In civil rights revamp Holder should remember the Kennedys
In May 1962, then-Attorney General Robert Kennedy was asked: “What do you see as the big problem ahead for you? Is it crime or internal security?” “Civil rights,” he replied.
A week after Senator Ted Kennedy’s memorial, I find myself wondering not only who will fill the Grand Canyon-like gap he left behind but also that of the fabled Kennedy family mystique, particularly the brothers John and Bobby and their commitment to sixties-era civil rights issues.
I’d venture to guess that if our current Attorney General Eric Holder were asked what today’s “big problem” is, he’d say undoing all of the Bush Administration’s regressive policies especially in the area of civil rights. It’s clean up time, folks.
As reported this week in the New York Times, Holder has the green light to reframe and bolster the Justice Department’s Civil Rights Division. Among other things, the division will once again champion the enforcement of voting rights, employment, housing, anti-hate laws, the elimination of the sentencing disparity between crack and powder cocaine, and bank lending and redistricting laws – all areas in which African Americans and other minorities fare disproportionately poorly.
Holder’s move deserves a pre-game locker room-style, slow handclap. I love it.
Not because of my politically progressive viewpoints and personal experiences, but mostly because it’s the legal, necessary thing to do. Whatever gulf existed between public opinion – at least among progressives – and political will during the Bush White House is finally being shored up now.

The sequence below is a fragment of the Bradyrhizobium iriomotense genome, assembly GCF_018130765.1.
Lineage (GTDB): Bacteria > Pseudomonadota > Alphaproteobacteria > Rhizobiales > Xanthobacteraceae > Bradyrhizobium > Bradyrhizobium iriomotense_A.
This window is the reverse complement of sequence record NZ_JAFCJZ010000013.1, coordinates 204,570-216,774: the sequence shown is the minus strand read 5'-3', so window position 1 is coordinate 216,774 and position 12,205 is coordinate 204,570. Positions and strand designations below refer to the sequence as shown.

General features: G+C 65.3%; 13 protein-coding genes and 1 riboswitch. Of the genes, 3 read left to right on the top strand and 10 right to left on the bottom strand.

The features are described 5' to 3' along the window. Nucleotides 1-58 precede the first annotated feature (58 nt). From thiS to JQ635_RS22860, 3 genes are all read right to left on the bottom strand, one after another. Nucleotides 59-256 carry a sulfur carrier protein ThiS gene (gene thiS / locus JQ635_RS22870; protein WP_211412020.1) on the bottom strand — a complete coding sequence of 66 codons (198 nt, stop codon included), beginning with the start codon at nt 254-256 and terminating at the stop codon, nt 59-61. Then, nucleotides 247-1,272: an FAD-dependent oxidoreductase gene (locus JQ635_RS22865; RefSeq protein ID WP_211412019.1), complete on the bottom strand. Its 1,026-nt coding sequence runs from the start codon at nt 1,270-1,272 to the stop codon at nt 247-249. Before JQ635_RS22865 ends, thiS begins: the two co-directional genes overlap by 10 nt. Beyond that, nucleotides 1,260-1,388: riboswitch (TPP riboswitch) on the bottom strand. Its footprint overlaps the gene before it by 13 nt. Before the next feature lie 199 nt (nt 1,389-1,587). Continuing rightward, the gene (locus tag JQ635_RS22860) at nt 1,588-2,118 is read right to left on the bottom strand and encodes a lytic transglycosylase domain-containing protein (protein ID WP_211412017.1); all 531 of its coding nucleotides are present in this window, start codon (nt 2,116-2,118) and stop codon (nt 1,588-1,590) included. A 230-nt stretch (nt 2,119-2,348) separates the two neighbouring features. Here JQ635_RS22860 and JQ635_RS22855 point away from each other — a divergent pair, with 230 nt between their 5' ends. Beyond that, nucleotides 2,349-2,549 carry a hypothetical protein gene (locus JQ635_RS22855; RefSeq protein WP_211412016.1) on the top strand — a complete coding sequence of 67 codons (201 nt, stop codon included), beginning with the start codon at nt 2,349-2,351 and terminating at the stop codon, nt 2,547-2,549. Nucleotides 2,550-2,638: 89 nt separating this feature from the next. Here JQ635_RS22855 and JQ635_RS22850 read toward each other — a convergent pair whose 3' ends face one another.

But Holder and company will have their work cut out for them. As was reported, no other administration in history has done as much to undermine the advances made by the division as the Bush Administration. Under the Bush Administration, the Justice Department was adrift in self-aggrandizing seas, navigating with its own warped license and interpretation of law, often only acting on civil rights violations when there was explicit evidence of intentional discrimination. That left many other potential cases untried and claims unmet.
In fact, the Bush era itself arguably has made new civil rights legislation necessary. That’s right, they brought this on themselves. Whether it was “sanctioned” torture of prisoners, election-result-skewing false terrorism alerts (check out “The Test of Our Times”, the newly released memoir of former Homeland Security Secretary Tom Ridge) or voter fraud, its going to be a minute before we dig up all the bodies of evidence left in Bush’s wake.
While conservatives may question this return to a pro-active, watchdog-style of civil rights enforcement, I say it’s the exact kind of duty-bound protection of American freedoms that Robert Kennedy worked and died for. These are the guarantees Ted Kennedy championed for 46 years in the Senate.
Now is the time to give these rights a much-needed boost. The great racial dichotomy of our times insists upon it. Where else on the globe can democratic freedoms produce a black man as president of the world’s most powerful country and yet produce violations of those freedoms resulting in another black man being chased, chained, and dragged to death by racists in Texas?